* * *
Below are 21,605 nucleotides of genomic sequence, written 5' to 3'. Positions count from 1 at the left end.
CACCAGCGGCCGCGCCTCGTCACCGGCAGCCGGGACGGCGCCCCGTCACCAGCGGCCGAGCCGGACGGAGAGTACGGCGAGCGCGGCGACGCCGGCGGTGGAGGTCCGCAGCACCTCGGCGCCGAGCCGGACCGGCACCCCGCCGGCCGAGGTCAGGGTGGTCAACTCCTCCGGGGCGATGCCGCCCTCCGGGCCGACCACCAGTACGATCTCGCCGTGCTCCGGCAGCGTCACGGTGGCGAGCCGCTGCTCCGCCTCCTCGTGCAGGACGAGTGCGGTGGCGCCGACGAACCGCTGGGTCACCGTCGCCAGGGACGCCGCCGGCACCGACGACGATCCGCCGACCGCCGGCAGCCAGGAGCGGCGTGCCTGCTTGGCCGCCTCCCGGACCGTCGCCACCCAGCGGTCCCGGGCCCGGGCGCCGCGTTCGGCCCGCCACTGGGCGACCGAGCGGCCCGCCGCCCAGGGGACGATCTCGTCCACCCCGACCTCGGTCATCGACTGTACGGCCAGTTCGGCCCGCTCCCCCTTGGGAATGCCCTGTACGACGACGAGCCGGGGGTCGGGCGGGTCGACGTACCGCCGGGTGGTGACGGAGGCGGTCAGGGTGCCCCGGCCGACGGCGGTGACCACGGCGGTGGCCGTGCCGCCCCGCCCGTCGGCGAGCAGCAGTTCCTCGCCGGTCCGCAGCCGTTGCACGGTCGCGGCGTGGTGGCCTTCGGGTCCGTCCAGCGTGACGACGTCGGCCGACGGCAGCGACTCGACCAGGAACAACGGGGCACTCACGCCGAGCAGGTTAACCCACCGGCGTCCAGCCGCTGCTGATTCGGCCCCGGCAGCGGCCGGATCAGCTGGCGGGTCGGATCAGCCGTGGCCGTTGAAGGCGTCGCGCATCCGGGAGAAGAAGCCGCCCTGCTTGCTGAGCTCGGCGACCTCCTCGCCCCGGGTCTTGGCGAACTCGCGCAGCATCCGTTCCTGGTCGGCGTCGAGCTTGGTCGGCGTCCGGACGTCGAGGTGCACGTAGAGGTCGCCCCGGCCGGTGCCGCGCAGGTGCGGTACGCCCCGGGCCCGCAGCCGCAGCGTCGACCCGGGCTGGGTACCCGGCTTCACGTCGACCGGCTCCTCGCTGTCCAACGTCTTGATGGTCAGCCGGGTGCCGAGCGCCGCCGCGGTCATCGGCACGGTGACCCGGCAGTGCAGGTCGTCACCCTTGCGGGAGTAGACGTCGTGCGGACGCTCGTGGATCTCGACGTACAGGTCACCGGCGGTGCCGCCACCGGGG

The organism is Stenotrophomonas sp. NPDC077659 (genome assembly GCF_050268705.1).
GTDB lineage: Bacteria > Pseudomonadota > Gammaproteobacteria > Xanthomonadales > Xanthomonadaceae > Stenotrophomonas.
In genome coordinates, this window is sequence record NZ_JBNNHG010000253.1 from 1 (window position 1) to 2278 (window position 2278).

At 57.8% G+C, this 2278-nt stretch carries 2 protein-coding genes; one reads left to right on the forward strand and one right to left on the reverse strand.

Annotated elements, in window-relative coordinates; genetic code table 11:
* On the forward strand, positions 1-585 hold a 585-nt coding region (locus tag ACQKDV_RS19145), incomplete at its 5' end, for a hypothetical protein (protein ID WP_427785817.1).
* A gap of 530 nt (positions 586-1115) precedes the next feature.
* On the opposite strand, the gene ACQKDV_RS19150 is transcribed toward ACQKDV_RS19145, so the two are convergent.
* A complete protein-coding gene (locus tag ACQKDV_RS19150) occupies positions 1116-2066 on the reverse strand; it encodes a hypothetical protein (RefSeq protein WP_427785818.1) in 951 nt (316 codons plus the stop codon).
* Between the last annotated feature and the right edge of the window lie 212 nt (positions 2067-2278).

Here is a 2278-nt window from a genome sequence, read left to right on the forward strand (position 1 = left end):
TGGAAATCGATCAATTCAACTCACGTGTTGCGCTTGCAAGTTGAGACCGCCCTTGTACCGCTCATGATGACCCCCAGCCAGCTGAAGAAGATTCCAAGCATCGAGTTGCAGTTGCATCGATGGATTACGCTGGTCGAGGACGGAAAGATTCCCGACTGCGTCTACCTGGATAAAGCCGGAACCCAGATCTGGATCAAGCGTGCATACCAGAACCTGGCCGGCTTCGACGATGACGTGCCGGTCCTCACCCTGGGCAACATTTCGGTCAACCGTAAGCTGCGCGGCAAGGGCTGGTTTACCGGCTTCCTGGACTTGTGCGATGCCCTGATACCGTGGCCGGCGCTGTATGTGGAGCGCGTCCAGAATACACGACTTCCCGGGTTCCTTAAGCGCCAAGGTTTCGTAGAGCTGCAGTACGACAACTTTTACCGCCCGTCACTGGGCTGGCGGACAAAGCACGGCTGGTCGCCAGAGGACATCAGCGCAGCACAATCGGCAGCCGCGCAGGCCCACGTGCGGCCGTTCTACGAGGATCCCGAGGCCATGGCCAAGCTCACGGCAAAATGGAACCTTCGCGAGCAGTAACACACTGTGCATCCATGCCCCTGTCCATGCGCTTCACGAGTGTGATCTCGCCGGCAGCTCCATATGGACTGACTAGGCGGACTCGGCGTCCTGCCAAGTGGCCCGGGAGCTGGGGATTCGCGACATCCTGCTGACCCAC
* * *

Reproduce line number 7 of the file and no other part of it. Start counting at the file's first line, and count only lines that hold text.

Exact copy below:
Annotated elements, in window-relative coordinates; genetic code table 11: